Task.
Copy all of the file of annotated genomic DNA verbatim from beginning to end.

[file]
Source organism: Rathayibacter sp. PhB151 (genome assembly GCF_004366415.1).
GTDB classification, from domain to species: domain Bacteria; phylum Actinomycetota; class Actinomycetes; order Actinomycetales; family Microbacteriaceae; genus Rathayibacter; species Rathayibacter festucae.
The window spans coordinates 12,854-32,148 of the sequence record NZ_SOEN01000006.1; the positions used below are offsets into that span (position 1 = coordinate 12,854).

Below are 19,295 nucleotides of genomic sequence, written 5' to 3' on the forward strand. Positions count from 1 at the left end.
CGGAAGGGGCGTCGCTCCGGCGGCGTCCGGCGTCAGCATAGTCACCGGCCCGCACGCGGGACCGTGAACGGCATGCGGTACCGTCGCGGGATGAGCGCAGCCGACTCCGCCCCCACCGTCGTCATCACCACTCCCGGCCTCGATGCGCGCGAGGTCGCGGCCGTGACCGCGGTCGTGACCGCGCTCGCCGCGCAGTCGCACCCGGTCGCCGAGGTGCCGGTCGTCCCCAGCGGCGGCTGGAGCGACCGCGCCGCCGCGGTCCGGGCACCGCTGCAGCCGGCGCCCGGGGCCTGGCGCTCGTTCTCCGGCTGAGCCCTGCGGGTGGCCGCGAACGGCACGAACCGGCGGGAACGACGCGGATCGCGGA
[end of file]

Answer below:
Source organism: Rathayibacter sp. PhB151 (genome assembly GCF_004366415.1).
GTDB classification, from domain to species: domain Bacteria; phylum Actinomycetota; class Actinomycetes; order Actinomycetales; family Microbacteriaceae; genus Rathayibacter; species Rathayibacter festucae.
The window spans coordinates 12,854-32,148 of the sequence record NZ_SOEN01000006.1; the positions used below are offsets into that span (position 1 = coordinate 12,854).

Below are 19,295 nucleotides of genomic sequence, written 5' to 3' on the forward strand. Positions count from 1 at the left end.
CGGAAGGGGCGTCGCTCCGGCGGCGTCCGGCGTCAGCATAGTCACCGGCCCGCACGCGGGACCGTGAACGGCATGCGGTACCGTCGCGGGATGAGCGCAGCCGACTCCGCCCCCACCGTCGTCATCACCACTCCCGGCCTCGATGCGCGCGAGGTCGCGGCCGTGACCGCGGTCGTGACCGCGCTCGCCGCGCAGTCGCACCCGGTCGCCGAGGTGCCGGTCGTCCCCAGCGGCGGCTGGAGCGACCGCGCCGCCGCGGTCCGGGCACCGCTGCAGCCGGCGCCCGGGGCCTGGCGCTCGTTCTCCGGCTGAGCCCTGCGGGTGGCCGCGAACGGCACGAACCGGCGGGAACGACGCGGATCGCGGA